—Robert Lee Haycock, Antioch, CA
What more can I say?
Everything is falling apart,
Has always been falling apart.
Two moons dance in the sky now.
Teacher is not pleased.
Forty years late for my lesson,
I squirm about on the piano bench.
These hills are the color of a week-old bruise.
There is no sense in any of this.
Shall I go on?
—Ann Wehrman, Sacramento
dissolve burnt sugar
desire on my tongue
to four winds
under cold feet
we dance in my dreams
on the rim of the world
you in black tails
my crimson gown twirling
Eros’ flame spirals
from soles to star
crowns on silvering manes
spirits dance in cosmic marriage
keep time in eternity’s steps
paint the world
cadmium red, cobalt violet,
A BRIEF CONVERSATION WITH A CLIFF AT BIG LAGOON
Thousands of years
written on its weathered face,
the cliff stands firm, proud
massaged by the sea.
I ask, “How old are you?”
“I’ve been here forever,”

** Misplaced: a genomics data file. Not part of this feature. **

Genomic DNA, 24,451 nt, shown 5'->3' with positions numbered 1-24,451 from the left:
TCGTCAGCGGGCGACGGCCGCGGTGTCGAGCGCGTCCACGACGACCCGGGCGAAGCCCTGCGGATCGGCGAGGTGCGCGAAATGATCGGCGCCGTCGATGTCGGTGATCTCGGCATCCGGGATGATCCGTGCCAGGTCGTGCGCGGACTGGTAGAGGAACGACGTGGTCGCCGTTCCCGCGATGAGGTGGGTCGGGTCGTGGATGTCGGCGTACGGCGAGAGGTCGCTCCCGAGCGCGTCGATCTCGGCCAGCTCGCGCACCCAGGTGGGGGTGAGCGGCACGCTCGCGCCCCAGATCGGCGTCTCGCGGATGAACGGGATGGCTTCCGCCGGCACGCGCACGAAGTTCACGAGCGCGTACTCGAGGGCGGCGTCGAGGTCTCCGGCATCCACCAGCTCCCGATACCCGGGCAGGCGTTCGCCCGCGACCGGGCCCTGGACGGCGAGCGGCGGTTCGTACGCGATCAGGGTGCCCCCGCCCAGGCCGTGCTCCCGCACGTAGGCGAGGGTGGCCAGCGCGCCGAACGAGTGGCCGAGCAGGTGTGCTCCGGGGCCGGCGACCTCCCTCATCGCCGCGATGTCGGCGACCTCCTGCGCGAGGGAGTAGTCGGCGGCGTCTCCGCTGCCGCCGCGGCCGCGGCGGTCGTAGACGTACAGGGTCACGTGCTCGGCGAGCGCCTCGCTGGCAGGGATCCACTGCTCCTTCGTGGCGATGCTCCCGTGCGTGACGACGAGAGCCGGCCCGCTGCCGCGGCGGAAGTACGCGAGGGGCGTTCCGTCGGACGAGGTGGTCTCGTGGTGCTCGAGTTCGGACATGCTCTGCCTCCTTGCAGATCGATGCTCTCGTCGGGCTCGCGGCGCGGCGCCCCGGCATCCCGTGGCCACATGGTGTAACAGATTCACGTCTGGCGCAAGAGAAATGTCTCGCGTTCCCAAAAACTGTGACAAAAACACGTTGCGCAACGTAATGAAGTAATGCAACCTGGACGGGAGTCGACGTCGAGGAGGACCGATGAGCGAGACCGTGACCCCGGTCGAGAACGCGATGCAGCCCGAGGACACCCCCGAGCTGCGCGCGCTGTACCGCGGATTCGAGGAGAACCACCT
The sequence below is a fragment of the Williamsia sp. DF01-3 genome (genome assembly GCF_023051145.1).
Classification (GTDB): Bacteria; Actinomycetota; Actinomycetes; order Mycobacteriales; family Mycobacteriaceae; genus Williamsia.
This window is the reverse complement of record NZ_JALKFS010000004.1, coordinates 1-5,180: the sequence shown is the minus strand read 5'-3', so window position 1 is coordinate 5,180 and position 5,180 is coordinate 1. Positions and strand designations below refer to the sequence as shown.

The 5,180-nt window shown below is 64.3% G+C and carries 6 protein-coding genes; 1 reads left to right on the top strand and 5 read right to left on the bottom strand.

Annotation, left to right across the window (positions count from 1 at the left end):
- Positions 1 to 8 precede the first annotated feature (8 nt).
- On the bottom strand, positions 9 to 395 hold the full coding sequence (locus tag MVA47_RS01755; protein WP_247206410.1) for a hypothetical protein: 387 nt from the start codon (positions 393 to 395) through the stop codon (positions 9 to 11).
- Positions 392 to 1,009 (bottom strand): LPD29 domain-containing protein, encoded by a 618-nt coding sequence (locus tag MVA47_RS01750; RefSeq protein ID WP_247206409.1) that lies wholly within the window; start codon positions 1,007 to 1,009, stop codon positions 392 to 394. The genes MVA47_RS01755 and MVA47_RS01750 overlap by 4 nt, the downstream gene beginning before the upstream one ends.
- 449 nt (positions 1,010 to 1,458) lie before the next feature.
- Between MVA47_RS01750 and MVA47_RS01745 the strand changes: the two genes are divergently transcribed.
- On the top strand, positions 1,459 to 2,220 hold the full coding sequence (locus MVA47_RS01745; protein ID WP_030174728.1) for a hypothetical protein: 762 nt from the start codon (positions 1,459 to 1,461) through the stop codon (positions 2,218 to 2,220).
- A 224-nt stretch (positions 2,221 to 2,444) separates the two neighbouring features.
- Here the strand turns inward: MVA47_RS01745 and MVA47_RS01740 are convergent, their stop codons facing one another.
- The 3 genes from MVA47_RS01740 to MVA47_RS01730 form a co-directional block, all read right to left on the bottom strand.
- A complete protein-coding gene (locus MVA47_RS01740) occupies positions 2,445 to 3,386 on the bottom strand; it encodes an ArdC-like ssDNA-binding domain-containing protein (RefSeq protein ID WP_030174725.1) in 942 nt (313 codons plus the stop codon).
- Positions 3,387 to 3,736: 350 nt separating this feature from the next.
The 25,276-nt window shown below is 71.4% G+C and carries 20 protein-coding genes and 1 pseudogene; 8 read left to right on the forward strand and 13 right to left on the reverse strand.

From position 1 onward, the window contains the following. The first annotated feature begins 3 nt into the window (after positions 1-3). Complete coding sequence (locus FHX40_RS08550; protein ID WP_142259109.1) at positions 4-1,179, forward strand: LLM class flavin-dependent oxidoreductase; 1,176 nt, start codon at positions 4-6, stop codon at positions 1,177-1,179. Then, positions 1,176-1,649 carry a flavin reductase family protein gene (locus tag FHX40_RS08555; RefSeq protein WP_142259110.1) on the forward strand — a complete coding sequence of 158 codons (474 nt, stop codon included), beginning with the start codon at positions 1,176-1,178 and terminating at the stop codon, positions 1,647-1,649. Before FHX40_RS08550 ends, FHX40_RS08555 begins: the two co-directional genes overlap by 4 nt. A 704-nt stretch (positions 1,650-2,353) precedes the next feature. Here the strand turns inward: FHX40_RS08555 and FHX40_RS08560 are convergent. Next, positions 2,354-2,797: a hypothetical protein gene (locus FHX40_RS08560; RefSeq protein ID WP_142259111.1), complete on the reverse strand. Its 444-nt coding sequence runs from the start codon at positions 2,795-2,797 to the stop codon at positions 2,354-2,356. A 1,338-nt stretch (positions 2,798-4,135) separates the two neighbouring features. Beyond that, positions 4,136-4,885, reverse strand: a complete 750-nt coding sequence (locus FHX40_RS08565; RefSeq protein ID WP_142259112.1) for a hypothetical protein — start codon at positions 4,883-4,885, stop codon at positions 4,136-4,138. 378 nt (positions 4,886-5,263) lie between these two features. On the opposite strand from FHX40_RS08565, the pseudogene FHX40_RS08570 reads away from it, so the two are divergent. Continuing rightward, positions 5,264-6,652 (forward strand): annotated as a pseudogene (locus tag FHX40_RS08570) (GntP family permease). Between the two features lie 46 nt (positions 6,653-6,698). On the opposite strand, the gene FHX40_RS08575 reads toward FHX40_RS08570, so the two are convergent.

it seems to laugh,
“and unlike you,
forever I’ll remain.”
Yet it knows,
as do I,
that one day both
mountain and man
—Kevin Jones, Elk Grove, CA
About this time of year,
Back in Illinois, I’d head
Over to my father’s cabin
On Rock River to shut things
Down for the winter—drain
What needed draining,
Cover what needed
A Visqueen wrap, fortify
Myself with Irish coffee
And Victorian ghost stories
Till dark enough for bed.
The one I remember best,
Or at least think I do, as I’ve
Only been able to make it
Through that one time, was
Algernon Blackwood’s “The
Willows.” When The Prince
Of Darkness, not Ozzy,
The older, better dressed
One, signals not
To go any farther on the river,
You’d do best to heed him.